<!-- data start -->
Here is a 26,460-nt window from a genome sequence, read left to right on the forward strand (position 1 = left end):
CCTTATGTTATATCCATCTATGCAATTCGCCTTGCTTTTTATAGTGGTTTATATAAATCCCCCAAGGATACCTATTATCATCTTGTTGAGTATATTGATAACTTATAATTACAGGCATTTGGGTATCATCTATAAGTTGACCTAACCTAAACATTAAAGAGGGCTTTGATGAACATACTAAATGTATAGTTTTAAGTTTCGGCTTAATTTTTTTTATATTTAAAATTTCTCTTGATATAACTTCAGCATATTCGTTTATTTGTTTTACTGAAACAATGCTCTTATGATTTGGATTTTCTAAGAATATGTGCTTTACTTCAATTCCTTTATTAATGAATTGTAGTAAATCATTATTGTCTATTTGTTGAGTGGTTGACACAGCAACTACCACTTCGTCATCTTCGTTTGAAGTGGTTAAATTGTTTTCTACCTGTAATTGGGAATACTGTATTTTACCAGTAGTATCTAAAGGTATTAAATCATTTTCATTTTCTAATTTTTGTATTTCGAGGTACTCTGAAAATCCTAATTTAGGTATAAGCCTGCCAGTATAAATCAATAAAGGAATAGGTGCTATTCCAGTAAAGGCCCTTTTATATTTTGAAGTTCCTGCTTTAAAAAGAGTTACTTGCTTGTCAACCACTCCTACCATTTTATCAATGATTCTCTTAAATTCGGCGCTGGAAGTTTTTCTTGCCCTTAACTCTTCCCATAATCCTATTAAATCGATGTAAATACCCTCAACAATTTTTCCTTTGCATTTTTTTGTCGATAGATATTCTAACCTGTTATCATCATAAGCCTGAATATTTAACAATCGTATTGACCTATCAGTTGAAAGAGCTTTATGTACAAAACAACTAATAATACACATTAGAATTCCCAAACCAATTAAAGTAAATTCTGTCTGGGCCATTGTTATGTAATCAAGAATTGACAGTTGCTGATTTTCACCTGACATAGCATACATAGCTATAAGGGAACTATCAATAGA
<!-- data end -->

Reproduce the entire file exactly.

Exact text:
Here is a 26,460-nt window from a genome sequence, read left to right on the forward strand (position 1 = left end):
CCTTATGTTATATCCATCTATGCAATTCGCCTTGCTTTTTATAGTGGTTTATATAAATCCCCCAAGGATACCTATTATCATCTTGTTGAGTATATTGATAACTTATAATTACAGGCATTTGGGTATCATCTATAAGTTGACCTAACCTAAACATTAAAGAGGGCTTTGATGAACATACTAAATGTATAGTTTTAAGTTTCGGCTTAATTTTTTTTATATTTAAAATTTCTCTTGATATAACTTCAGCATATTCGTTTATTTGTTTTACTGAAACAATGCTCTTATGATTTGGATTTTCTAAGAATATGTGCTTTACTTCAATTCCTTTATTAATGAATTGTAGTAAATCATTATTGTCTATTTGTTGAGTGGTTGACACAGCAACTACCACTTCGTCATCTTCGTTTGAAGTGGTTAAATTGTTTTCTACCTGTAATTGGGAATACTGTATTTTACCAGTAGTATCTAAAGGTATTAAATCATTTTCATTTTCTAATTTTTGTATTTCGAGGTACTCTGAAAATCCTAATTTAGGTATAAGCCTGCCAGTATAAATCAATAAAGGAATAGGTGCTATTCCAGTAAAGGCCCTTTTATATTTTGAAGTTCCTGCTTTAAAAAGAGTTACTTGCTTGTCAACCACTCCTACCATTTTATCAATGATTCTCTTAAATTCGGCGCTGGAAGTTTTTCTTGCCCTTAACTCTTCCCATAATCCTATTAAATCGATGTAAATACCCTCAACAATTTTTCCTTTGCATTTTTTTGTCGATAGATATTCTAACCTGTTATCATCATAAGCCTGAATATTTAACAATCGTATTGACCTATCAGTTGAAAGAGCTTTATGTACAAAACAACTAATAATACACATTAGAATTCCCAAACCAATTAAAGTAAATTCTGTCTGGGCCATTGTTATGTAATCAAGAATTGACAGTTGCTGATTTTCACCTGACATAGCATACATAGCTATAAGGGAACTATCAATAGA